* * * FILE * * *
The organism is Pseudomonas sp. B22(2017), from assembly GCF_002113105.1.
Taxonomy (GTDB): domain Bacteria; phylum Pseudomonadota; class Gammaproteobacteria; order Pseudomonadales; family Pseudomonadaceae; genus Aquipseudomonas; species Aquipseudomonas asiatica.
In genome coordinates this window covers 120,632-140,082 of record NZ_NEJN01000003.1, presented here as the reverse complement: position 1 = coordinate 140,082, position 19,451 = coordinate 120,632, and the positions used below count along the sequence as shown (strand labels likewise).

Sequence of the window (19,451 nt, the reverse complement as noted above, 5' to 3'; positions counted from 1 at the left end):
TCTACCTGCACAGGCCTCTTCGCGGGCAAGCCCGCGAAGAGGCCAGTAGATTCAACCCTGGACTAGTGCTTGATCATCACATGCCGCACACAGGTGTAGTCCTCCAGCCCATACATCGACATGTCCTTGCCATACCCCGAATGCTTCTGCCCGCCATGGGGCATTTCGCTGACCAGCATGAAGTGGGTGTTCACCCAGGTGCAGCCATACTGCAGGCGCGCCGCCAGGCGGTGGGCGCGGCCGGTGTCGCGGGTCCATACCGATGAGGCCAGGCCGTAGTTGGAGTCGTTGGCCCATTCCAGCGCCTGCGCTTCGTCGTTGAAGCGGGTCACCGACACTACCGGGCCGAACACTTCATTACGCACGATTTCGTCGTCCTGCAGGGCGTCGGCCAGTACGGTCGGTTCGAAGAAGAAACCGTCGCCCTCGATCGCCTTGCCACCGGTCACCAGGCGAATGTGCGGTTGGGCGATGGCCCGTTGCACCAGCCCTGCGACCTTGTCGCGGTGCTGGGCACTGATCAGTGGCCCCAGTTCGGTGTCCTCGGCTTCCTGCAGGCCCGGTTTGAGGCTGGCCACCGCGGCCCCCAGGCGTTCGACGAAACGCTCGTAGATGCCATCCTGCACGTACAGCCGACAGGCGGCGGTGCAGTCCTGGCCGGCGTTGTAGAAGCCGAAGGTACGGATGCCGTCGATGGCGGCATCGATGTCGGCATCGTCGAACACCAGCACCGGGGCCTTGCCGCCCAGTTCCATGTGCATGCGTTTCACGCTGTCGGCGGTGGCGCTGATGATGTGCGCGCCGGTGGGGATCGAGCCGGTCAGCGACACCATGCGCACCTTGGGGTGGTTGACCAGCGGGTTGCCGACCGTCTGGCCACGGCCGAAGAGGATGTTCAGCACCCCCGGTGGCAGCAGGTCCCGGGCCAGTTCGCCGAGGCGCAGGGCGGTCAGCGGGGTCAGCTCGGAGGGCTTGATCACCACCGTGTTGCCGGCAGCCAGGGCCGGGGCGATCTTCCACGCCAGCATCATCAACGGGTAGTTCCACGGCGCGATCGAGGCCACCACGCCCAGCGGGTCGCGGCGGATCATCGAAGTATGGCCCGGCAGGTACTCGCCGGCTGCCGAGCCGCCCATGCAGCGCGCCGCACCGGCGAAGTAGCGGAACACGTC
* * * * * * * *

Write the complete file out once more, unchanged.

The organism is Pseudomonas sp. B22(2017), from assembly GCF_002113105.1.
Taxonomy (GTDB): domain Bacteria; phylum Pseudomonadota; class Gammaproteobacteria; order Pseudomonadales; family Pseudomonadaceae; genus Aquipseudomonas; species Aquipseudomonas asiatica.
In genome coordinates this window covers 120,632-140,082 of record NZ_NEJN01000003.1, presented here as the reverse complement: position 1 = coordinate 140,082, position 19,451 = coordinate 120,632, and the positions used below count along the sequence as shown (strand labels likewise).

Sequence of the window (19,451 nt, the reverse complement as noted above, 5' to 3'; positions counted from 1 at the left end):
TCTACCTGCACAGGCCTCTTCGCGGGCAAGCCCGCGAAGAGGCCAGTAGATTCAACCCTGGACTAGTGCTTGATCATCACATGCCGCACACAGGTGTAGTCCTCCAGCCCATACATCGACATGTCCTTGCCATACCCCGAATGCTTCTGCCCGCCATGGGGCATTTCGCTGACCAGCATGAAGTGGGTGTTCACCCAGGTGCAGCCATACTGCAGGCGCGCCGCCAGGCGGTGGGCGCGGCCGGTGTCGCGGGTCCATACCGATGAGGCCAGGCCGTAGTTGGAGTCGTTGGCCCATTCCAGCGCCTGCGCTTCGTCGTTGAAGCGGGTCACCGACACTACCGGGCCGAACACTTCATTACGCACGATTTCGTCGTCCTGCAGGGCGTCGGCCAGTACGGTCGGTTCGAAGAAGAAACCGTCGCCCTCGATCGCCTTGCCACCGGTCACCAGGCGAATGTGCGGTTGGGCGATGGCCCGTTGCACCAGCCCTGCGACCTTGTCGCGGTGCTGGGCACTGATCAGTGGCCCCAGTTCGGTGTCCTCGGCTTCCTGCAGGCCCGGTTTGAGGCTGGCCACCGCGGCCCCCAGGCGTTCGACGAAACGCTCGTAGATGCCATCCTGCACGTACAGCCGACAGGCGGCGGTGCAGTCCTGGCCGGCGTTGTAGAAGCCGAAGGTACGGATGCCGTCGATGGCGGCATCGATGTCGGCATCGTCGAACACCAGCACCGGGGCCTTGCCGCCCAGTTCCATGTGCATGCGTTTCACGCTGTCGGCGGTGGCGCTGATGATGTGCGCGCCGGTGGGGATCGAGCCGGTCAGCGACACCATGCGCACCTTGGGGTGGTTGACCAGCGGGTTGCCGACCGTCTGGCCACGGCCGAAGAGGATGTTCAGCACCCCCGGTGGCAGCAGGTCCCGGGCCAGTTCGCCGAGGCGCAGGGCGGTCAGCGGGGTCAGCTCGGAGGGCTTGATCACCACCGTGTTGCCGGCAGCCAGGGCCGGGGCGATCTTCCACGCCAGCATCATCAACGGGTAGTTCCACGGCGCGATCGAGGCCACCACGCCCAGCGGGTCGCGGCGGATCATCGAAGTATGGCCCGGCAGGTACTCGCCGGCTGCCGAGCCGCCCATGCAGCGCGCCGCACCGGCGAAGTAGCGGAACACGTC